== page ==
A negative externality is a cost that is suffered by a third party as a result of an economic transaction. Externalities are also known as spillover effects, and a negative externality may be sometimes referred to as an external cost. Second hand smoke is the most common negative externality that can impose negative health effects on bystanders (ACS, 2014). Second hand smoke consists of both side stream smoke and mainstream smoke. Side stream smoke is from the lighted end of a cigarette, pipe, or cigar. Side stream smoke has higher concentrations of cancer-causing agents (carcinogens) and is more toxic than mainstream smoke. In addition, it has smaller particles than mainstream smoke which make their way into the lungs and the body’s cells more easily. Non-smokers who breathe in second-hand smoke take in nicotine and toxic chemicals by the same route smokers do. As a result of smoking, billions of dollars are spent in the United States treating smoking-related effects. The table below shows the health care expenditures in 2009 for cigarette smoking. More than 10 percent of hospital expenditures, or $67 billion, is attributable to smoking. In addition, 7.6 percent of all health care expenditures are attributable to smoking.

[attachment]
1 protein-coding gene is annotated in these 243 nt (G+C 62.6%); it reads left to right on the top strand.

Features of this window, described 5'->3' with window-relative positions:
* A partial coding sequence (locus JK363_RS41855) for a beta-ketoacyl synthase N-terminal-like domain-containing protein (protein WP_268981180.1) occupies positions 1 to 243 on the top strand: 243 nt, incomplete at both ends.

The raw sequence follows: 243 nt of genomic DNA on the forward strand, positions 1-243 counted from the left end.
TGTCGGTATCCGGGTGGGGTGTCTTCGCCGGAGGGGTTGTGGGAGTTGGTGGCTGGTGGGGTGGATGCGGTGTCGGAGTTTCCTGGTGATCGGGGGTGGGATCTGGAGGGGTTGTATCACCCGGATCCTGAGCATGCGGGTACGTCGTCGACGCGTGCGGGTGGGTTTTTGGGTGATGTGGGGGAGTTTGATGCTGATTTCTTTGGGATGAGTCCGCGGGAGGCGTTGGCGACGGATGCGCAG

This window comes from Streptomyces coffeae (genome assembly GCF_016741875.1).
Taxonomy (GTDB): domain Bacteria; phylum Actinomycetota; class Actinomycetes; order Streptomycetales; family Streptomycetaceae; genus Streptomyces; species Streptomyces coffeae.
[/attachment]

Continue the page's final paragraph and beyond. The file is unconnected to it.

Table 7: Aggregate Health Care Expenditures, 2009
Type of Service Smoking Attributable Fraction (%) Expenditures (billions)
Hospitals 10.3 67.0
Ambulatory Care 4.9 21.0
Nursing Home Care 7.9 10.6
Prescription Drugs 9.5 25.5
Other Services 3.3 8.2
Total 7.6 132.5
(US HHS, 2015)
The table below compares the healthcare expenditures by former and current smokers. It provides evidence to suggest that in the short-run, the costs incurred by former smokers are far less than the costs incurred by current smokers.
Table 8: Aggregate Health Care Expenditures, by Age Group and Gender, 2012
Former Smokers Current Smokers Total
Age Group Males Females Subtotal Males Females Subtotal
35-44 0.5 0.3 0.8 3.0 2.4 5.4 6.2
45-54 2.9 1.1 4.0 10.7 8.8 19.4 23.4
55.-64 8.6 5.5 14.1 17.4 12.8 30.2 44.3
65-74 15.4 11.2 26.7 15.0 10.0 25.0 51.7
>= 75 18.6 17.6 36.2 4.9 8.3 14.2 50.4
All Ages 46.0 35.7 81.7 52.0 42.2 94.2 175.9
(US HHS, 2015)

Finally, the table below shows the annual value of lost productivity due to smoking. An individual who dies before the end of their working years no longer contributes to the economic growth of the country. However, those individuals who die before retirement age because of smoking, are also not receiving Social Security, Medicare, and other social obligations that they may be eligible to receive as a result of their age.